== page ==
Surely there are some environments will not benefit from such investments in digital manufacturing – what if a company specialises in a single product, that has been successfully manufactured and sold for years? Loughran believes that all industries can benefit from adopting a digital strategy. “How much and how far they go will depend on where they’re currently at and where they’re wanting to go.It’s no big bang, it’s certainly an evolution and not a revolution.The data has resided on plant floors and in the enterprise for many years.It’s just a matter of utilising the data at both ends for the best results to business.”

“If you’re just manufacturing one product, typically you’re going to drive demand for that one product somehow, so if you can run your line in a smart way, that produces it over a shorter period of time, or the most effective time for labour and for energy and whatever else, that’s exactly the same as someone who’s doing mass customisation. I honestly don’t believe there’s anyone who can’t adopt it, if truth be told, in one form or another.”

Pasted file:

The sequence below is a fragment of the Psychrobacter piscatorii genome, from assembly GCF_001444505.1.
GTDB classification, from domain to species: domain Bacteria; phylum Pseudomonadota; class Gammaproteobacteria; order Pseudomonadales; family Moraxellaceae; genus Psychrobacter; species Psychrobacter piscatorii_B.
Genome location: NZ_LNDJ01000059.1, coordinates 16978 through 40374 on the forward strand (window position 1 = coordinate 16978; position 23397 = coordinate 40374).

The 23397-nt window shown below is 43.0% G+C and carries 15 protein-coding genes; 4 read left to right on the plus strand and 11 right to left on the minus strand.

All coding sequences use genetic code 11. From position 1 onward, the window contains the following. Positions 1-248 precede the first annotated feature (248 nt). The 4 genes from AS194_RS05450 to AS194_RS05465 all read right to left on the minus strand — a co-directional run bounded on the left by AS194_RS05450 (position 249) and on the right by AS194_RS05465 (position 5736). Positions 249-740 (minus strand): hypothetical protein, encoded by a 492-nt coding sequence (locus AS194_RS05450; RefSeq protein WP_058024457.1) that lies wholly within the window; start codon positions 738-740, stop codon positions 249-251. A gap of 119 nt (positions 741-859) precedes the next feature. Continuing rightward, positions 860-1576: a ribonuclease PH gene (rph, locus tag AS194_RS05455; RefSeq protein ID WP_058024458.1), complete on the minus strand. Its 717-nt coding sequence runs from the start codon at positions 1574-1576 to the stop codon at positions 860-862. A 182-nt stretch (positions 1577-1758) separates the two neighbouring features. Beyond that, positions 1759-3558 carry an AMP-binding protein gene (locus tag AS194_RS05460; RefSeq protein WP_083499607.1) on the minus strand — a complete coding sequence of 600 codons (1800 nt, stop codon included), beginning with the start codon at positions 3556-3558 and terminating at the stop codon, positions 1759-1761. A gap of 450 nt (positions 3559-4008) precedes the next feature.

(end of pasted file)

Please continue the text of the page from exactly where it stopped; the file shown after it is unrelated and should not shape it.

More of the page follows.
Long runner, single product lines are becoming increasingly out of date. Out and out customisation may not yet be king in every sector, but it is certainly the way that most are headed. The more complex the product, the more variations, the more diverse the supply chain and end market, then the more there is to be gained from Industry 4.0 solutions.

It starts with design

As alluded to earlier in the article, design engineers play a critical role in an Industry 4.0 environment and that is from two perspectives – one is the engineer designing equipment for an Industry 4.0 environment, and the other is designing products that will be manufactured in such a factory.